Detailed map focusing on the locations of Fort Ontario and Fort Oswego, first published in 1757.
Fort Oswego was an important frontier post for British traders in the 18th century. A trading post was established in 1722 with a log palisade, and New York governor William Burnet ordered a fort built at the site in 1727. The fort established a British presence on the Great Lakes. During the French and Indian War, this fort was captured and destroyed by the French in 1756. The site is now included in the city of Oswego, New York.
Fort Ontario was one of several forts erected by the British to protect the area around the east end of Lake Ontario. The original Fort Ontario was erected in 1755, during the French and Indian War in order to bolster defenses already in place at Fort Oswego on the opposite side of the river. At that time its name was the "Fort of the Six Nations," but the fort was destroyed by French forces and rebuilt by British forces in 1759.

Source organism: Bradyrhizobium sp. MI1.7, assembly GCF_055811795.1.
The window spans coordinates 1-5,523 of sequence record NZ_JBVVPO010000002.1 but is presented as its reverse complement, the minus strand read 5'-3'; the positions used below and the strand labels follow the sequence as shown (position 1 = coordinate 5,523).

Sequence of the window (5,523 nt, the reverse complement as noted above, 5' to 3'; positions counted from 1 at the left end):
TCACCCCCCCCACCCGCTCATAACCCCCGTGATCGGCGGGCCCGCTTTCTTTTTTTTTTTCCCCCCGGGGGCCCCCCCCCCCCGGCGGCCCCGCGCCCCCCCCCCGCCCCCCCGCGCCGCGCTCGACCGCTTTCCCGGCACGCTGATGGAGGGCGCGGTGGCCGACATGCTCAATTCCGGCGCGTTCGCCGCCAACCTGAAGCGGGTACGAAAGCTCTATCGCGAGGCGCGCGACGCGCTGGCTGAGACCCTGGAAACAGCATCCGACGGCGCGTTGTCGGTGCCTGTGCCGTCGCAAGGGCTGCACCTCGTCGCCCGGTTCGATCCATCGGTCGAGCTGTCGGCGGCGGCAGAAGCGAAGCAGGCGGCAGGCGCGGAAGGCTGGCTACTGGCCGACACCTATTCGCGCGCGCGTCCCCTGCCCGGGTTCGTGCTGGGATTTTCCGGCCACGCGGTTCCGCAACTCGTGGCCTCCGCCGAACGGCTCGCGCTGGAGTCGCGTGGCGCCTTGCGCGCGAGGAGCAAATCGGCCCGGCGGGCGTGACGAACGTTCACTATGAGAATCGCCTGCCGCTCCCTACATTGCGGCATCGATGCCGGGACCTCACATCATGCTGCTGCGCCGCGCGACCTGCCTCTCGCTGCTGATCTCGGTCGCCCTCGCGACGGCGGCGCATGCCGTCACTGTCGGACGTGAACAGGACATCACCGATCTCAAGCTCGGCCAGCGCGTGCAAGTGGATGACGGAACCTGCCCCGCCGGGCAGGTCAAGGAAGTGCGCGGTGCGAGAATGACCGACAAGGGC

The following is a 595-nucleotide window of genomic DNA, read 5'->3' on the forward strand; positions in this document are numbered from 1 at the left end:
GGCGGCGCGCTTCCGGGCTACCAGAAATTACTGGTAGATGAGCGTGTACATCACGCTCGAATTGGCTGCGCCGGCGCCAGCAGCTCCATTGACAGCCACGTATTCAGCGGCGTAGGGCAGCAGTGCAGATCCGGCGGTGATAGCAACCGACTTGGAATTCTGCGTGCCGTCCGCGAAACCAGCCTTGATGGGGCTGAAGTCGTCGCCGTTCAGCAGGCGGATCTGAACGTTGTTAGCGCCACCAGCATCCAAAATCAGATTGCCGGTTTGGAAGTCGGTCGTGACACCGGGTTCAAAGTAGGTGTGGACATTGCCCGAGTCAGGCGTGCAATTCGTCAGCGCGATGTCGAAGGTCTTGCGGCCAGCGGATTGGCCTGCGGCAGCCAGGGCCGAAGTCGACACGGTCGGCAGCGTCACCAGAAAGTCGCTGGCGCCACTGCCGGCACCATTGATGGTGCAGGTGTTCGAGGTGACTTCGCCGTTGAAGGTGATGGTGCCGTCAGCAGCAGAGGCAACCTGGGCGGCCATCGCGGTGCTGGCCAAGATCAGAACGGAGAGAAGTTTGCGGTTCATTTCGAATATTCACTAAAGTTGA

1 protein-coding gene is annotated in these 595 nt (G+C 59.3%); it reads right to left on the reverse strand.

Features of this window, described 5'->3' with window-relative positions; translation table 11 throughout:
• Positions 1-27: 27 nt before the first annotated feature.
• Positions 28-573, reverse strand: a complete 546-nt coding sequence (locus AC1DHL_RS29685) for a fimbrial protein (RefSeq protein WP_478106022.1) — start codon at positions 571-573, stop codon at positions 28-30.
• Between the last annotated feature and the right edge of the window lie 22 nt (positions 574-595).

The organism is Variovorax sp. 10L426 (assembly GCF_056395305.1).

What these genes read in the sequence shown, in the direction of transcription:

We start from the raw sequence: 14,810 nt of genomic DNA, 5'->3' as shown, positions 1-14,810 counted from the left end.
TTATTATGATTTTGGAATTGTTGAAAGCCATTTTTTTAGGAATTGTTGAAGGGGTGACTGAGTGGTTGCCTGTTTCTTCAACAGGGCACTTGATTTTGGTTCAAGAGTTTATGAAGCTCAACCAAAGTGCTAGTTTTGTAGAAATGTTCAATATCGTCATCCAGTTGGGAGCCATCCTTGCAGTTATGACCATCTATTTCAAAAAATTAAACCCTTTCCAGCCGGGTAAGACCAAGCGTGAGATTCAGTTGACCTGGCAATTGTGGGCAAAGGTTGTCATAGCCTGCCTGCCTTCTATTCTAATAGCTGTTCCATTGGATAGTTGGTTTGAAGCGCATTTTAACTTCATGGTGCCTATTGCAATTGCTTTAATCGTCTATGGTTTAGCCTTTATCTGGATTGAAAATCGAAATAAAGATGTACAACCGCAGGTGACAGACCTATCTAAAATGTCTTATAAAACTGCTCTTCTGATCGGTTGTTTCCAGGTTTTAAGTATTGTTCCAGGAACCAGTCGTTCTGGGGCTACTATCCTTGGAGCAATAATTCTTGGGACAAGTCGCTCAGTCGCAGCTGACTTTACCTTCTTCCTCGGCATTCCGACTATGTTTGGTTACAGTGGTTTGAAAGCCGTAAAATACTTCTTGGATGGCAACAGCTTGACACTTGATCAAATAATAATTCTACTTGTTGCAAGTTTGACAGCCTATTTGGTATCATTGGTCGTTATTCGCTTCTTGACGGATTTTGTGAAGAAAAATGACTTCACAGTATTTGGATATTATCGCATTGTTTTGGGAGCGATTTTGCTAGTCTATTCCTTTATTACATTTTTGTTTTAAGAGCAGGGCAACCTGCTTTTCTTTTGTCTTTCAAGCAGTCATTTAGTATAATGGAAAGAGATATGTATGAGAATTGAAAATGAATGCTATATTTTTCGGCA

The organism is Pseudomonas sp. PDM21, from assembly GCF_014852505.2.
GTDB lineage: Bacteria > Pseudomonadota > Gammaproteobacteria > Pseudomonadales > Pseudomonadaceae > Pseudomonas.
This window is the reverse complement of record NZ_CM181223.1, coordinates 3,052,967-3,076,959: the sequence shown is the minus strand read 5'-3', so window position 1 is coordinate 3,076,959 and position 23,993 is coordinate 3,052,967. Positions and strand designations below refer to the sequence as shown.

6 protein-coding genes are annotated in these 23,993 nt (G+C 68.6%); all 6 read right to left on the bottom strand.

At the conclusion of Pontiac's War, Pontiac urged moderation and agreed to travel to New York, where he made a formal treaty with William Johnson at Fort Ontario on July 25, 1766.
During the American Revolutionary War, a detachment from the 3rd New York Regiment destroyed the fort in July, 1778, after the British abandoned it. The British returned and rebuilt the fort in 1782. There was an aborted attack on the fort by Colonel Marinus Willet in 1783. The British held the fort after the war was over until 1796 after the signing of Jay's Treaty.
From Documentary History of the State of New York, published in 1850, based upon an original published circa 1757.